This page has all of the topics covered in Earth Science for the
year. Some topics will be linked to other websites for more
in-depth information and most will have the chapter with the
This page is also helpful for
ideas on what to do your Not Necessarily
Current Event (NNCE).
will slowly be updated as I gather more resources to which to
link - extra participation credit will be given if you find
something and bring it to me so I can link it)
If you are curious and look ahead before we even
cover the material, hooray for you!
these standards has a rubric illustrating what is expected
to achieve each level (0-4). CLICK
HERE TO SEE THESE RUBRICS/STANDARD SHEETS
(they will be handed out in class: the first copy is free,
if you lose it, a new one will cost you ten cents or you can
use the link and print one yourself))
For now, disregard the
chapters as we are currently in the process of piloting
a new text book.
Academic Earth Science Text (Ch.);
Sheltered Earth Science Text [Ch.]
Here's a fun site.
fact some of the topics
cover in class are listed here. If you can ignore the constant ads
by Circuit City) it's pretty cool:
Estimated Time August/September: Introduction to Earth Science Accurately use
scientific practices, the metric system, metric conversion and
scientific notation to explore the nature of Earth Science. Accurately measure and calculate length,
volume, mass, and density using materials from the Earth’s four major
spheres (hydrosphere, atmosphere, geosphere, and biosphere).
Tectonics/Plate Boundaries Develop a model based on
scientific evidence that explains the different layers of the
Earth and describes the cycling of matter by mantle
convection. Analyze scientific
evidence and develop a model that explains the process of
plate tectonics, the various continental and ocean-floor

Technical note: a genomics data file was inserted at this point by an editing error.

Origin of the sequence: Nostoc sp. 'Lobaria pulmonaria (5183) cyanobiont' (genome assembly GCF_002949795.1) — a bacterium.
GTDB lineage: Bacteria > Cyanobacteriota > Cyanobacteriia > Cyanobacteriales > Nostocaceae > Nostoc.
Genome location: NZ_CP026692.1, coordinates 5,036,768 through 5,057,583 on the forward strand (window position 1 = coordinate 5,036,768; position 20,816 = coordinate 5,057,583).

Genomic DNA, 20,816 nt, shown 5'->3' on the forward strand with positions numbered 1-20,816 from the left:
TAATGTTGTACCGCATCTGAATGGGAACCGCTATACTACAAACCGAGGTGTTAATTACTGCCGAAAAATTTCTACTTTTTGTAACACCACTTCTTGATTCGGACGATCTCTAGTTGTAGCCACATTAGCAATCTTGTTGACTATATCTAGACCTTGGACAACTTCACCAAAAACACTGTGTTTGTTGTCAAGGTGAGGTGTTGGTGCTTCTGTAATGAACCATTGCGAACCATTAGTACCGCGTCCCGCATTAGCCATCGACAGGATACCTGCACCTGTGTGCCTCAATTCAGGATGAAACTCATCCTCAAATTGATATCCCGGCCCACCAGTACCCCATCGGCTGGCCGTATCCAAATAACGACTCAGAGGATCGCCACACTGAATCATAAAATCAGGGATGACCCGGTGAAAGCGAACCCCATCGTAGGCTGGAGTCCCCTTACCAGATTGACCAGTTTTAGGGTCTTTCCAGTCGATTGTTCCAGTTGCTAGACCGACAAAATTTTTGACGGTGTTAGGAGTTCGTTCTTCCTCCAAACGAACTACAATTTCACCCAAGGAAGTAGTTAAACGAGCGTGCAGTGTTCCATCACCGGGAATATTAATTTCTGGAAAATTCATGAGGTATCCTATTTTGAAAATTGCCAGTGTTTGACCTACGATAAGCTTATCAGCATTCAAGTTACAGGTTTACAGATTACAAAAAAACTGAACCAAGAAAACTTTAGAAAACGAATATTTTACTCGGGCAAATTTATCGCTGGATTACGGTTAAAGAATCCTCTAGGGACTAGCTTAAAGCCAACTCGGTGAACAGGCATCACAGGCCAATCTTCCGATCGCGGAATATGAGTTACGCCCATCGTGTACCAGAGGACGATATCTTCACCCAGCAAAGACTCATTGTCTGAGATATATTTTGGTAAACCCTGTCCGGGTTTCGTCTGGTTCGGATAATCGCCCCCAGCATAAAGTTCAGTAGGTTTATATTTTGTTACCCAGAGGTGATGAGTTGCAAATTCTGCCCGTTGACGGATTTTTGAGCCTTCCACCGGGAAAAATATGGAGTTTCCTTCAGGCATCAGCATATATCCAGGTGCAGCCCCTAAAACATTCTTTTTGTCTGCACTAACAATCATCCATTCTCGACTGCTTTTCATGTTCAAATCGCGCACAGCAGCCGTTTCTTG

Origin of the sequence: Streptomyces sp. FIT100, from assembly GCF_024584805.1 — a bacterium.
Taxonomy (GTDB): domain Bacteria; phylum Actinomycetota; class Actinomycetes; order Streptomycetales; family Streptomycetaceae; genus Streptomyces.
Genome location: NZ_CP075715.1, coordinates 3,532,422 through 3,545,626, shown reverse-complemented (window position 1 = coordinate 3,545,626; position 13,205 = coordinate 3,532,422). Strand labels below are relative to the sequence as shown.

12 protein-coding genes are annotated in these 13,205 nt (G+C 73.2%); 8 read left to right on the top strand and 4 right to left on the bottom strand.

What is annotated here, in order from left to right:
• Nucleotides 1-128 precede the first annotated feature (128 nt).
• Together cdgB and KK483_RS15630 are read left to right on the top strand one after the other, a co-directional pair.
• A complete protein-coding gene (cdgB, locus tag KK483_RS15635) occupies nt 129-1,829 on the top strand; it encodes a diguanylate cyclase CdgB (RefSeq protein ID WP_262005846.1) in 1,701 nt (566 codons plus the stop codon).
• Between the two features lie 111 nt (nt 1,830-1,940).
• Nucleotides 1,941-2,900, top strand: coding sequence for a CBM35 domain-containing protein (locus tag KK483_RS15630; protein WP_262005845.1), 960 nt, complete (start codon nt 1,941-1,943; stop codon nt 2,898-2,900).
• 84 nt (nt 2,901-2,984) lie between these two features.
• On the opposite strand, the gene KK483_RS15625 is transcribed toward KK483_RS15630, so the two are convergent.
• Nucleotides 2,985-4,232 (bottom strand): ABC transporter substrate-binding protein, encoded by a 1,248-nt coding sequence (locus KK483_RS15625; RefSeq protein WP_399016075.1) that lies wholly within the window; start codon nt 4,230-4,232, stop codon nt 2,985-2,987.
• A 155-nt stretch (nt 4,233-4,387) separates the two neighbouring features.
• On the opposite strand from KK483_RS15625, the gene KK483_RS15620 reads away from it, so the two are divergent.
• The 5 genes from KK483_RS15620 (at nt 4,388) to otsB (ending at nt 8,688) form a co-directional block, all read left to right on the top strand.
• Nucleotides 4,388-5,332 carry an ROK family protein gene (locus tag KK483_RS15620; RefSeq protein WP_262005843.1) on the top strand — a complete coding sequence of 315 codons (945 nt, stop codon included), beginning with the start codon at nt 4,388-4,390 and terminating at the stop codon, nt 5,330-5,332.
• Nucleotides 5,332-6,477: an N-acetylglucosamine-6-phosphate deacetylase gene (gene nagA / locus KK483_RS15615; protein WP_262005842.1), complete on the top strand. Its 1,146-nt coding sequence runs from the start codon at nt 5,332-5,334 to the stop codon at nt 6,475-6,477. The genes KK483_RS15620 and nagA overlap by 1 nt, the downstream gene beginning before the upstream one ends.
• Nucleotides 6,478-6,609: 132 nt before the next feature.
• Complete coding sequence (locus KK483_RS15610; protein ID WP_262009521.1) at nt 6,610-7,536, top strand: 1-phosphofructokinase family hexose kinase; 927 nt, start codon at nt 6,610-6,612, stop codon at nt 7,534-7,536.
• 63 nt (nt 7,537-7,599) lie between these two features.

features that form at the three plate boundaries, and the
ages of crustal rock. NGSS: ESS2-1, 3;
ESS1-5 http://www.nextgenscience.org/hsess2-earth-systems http://www.nextgenscience.org/hsess1-earth-place-universe
Resources/Hazards Evaluate the geologic basis
of natural resources and hazards in California, competing
designs for the use of these natural resources based on
cost-benefit ratios, and how natural resources and hazards
have influenced human activity over time.
Explain the relationships between natural resource
management, the sustainability of human populations and
ESS3-1, 2, 3 http://www.nextgenscience.org/hsess3-earth-human-activity
(Here's a cool pic of the Earth's
lights from space. We don't necessarily cover this in
class, but it shows population distribution throughout
the world, a major issue with CA as well) November/December: Atmospheric Structure,
Evolution, And Human Impacts Explain how the Earth’s atmosphere, surface
and organisms have coevolved together over time.
Analyze and evaluate global climate models and data to
show human impacts on global warming and forecast how
global warming may change our Earth’s systems in the
February/March: Carbon/Nitrogen Cycles Develop a